Home Posts Biden Closes Trump-Era Office Over Alleged Immigrant Crimes
Biden Closes Trump-Era Office Over Alleged Immigrant Crimes

Biden Closes Trump-Era Office Over Alleged Immigrant Crimes

SAN DIEGO (AP) — The Biden administration announced Friday that it has closed a Trump-era government office that assisted victims of crimes committed by immigrants, a move that exemplifies President Joe Biden's rejection of former President Donald Trump's repeated attempts to link immigrants to crime.

During his first week in office in January 2017, Trump established the Victims Of Immigration Crime Engagement Office, abbreviated VOICE, by executive order.

VOICE will be replaced by a "more comprehensive and inclusive victim support system," according to U.S. Immigration and Customs Enforcement.

The Victims Engagement and Services Line will replace VOICE by combining long-standing existing services, such as methods for people to report abuse and mistreatment in immigration detention centers and a notification system for lawyers and others with an interest in immigration cases.

The new office will provide a service for potential visa recipients who are victims of human trafficking or violent crimes in the United States.

“Helping society’s most vulnerable is a core American value, and all people, regardless of immigration status, should be able to access victim services without fear,” said Homeland Security Secretary Alejandro Mayorkas.

The decision to close VOICE, according to Stephen Miller, a key architect of Trump's immigration policies, is a "moral stain on the conscience of our nation."

He compared the new office to the Drug Enforcement Administration establishing “a call center to assist drug dealers in obtaining lawyers and amnesty for their crimes.”

Miller stated that the Department of Homeland Security is a law enforcement agency, not a legal aid clinic for criminals and lawbreakers.

During the Trump administration, Jon Feere, an ICE official, stated that he referred a man to VOICE after his sister was killed by an intoxicated driver and that the office assisted families in understanding the status of immigration cases.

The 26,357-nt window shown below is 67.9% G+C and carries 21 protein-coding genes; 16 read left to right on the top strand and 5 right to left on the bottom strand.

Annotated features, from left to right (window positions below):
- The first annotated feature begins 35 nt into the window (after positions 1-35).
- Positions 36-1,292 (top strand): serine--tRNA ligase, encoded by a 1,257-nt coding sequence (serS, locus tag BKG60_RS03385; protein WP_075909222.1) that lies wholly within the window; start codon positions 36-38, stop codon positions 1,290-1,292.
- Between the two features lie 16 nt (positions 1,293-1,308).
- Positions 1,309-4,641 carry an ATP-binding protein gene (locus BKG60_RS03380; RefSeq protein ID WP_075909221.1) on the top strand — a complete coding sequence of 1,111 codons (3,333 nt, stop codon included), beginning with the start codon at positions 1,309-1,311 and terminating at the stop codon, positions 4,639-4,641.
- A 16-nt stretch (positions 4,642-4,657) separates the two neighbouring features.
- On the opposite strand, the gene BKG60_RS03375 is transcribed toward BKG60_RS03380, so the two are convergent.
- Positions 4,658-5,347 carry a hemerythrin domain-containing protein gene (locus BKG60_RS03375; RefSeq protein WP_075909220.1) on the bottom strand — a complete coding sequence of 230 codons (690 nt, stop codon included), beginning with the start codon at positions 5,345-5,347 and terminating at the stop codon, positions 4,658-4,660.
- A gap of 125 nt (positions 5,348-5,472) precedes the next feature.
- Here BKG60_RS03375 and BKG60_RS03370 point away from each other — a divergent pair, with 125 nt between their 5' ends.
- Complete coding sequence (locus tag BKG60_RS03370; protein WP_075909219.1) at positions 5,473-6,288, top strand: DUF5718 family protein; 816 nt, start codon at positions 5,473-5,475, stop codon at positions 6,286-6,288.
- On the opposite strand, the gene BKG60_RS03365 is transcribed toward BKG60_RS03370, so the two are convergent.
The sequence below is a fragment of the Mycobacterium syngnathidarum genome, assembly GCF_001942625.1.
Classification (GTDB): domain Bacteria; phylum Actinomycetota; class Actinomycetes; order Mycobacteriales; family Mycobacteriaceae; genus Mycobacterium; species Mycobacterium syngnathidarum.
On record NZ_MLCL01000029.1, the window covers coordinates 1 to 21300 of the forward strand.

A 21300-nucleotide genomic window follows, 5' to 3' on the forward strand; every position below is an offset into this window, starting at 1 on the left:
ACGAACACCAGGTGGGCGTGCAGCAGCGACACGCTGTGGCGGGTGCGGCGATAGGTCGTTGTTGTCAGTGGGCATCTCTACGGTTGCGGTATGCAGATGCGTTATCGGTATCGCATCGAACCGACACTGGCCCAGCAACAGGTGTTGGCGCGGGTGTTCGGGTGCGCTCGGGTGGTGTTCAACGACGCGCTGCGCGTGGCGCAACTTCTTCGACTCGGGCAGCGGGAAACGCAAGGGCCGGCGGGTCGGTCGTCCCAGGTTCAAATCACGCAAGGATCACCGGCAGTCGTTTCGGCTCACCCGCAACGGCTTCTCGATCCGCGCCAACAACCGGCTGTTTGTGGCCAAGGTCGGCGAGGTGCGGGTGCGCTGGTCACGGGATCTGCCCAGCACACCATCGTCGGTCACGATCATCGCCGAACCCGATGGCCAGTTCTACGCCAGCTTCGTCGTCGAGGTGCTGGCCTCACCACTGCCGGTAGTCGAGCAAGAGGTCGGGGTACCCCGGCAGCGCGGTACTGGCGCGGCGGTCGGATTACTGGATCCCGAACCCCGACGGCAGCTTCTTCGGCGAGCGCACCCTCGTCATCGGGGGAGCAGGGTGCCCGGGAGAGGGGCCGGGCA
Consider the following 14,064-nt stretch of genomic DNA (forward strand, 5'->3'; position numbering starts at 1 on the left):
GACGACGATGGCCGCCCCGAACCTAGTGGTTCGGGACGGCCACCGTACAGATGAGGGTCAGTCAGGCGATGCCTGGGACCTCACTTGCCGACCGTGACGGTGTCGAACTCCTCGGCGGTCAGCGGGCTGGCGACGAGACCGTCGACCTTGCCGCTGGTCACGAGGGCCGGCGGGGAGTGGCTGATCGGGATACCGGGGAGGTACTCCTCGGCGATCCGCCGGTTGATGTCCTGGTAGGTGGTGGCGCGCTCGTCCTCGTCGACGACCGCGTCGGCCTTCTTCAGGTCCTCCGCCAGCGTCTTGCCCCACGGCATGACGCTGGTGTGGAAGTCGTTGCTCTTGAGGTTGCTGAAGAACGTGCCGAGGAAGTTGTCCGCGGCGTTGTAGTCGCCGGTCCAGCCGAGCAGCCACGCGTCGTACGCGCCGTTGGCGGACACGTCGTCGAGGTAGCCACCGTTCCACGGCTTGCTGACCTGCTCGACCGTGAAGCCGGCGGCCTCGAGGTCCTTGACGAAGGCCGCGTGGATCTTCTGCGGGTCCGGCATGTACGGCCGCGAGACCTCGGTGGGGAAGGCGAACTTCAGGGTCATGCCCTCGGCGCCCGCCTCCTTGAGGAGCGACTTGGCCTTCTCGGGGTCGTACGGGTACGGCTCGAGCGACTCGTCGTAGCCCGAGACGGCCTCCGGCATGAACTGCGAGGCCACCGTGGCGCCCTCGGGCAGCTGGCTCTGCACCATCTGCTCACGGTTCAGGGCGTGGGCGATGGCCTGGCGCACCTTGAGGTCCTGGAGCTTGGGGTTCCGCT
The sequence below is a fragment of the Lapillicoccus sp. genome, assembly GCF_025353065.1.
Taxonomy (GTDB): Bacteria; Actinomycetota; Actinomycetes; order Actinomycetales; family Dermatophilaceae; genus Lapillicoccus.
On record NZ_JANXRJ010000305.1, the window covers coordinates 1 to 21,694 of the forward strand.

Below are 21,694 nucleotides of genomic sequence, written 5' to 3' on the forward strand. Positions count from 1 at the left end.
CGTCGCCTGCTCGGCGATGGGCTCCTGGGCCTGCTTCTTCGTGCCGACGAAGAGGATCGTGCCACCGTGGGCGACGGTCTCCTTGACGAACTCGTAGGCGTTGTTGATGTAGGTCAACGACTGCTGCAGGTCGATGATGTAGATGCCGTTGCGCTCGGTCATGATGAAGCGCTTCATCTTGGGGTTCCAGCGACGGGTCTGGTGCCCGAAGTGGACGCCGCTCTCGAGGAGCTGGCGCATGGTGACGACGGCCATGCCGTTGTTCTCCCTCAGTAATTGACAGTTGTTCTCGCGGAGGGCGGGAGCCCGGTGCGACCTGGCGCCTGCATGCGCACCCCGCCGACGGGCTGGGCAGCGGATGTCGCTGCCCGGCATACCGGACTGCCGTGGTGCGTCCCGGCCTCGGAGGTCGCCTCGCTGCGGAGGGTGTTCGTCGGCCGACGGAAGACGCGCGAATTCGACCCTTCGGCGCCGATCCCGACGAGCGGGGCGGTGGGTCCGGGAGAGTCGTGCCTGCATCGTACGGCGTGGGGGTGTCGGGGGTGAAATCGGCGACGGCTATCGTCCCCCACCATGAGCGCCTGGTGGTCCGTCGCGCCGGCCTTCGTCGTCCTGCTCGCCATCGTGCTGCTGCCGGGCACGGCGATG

The difference in tone between the two administrations on immigration has been noticeable.

While studies show that immigrants are less likely to commit crime than native-born Americans, Trump relentlessly sought to establish a link during his 2016 presidential campaign, portraying Mexicans in the country illegally as violent criminals and frequently highlighting the MS-13 gang, which was founded by Salvadoran immigrants.

Trump invited "angel families" — people whose loved ones had been victims of crimes committed by immigrants — to campaign rallies and high-profile speeches to advance his immigration agenda.

Trump's victim-assistance office appears to have had little impact.

Its most recent quarterly report, which was posted online for the last three months of 2018, stated that it fielded 781 calls during the three-month period — and that only 256 of those calls were about services it provided. About half of the calls were about the status of immigration cases, and many of the rest were referrals for help, such as social services to help cope with the effects of domestic violence or assault.

The Trump administration used the office to promote the connection between immigrants and crime.

“I’ve had to hold the hand of too many mothers who have lost a child due to a DUI or someone else who has been raped by an illegal alien or someone with a nexus to immigration,” Barbara Gonzalez, the then-director of VOICE, told reporters in October 2019.


In April, the Biden administration directed U.S. officials to refrain from using terms such as "illegal alien" and instead to refer to undocumented noncitizens.

Some of the administration's pro-immigrant allies slammed Vice President Kamala Harris for telling would-be migrants during a visit to Guatemala on Monday, "Do not come... Do not come," and threatening them with deportation if they crossed the border into the United States.

Julie Watson of the Associated Press contributed reporting.

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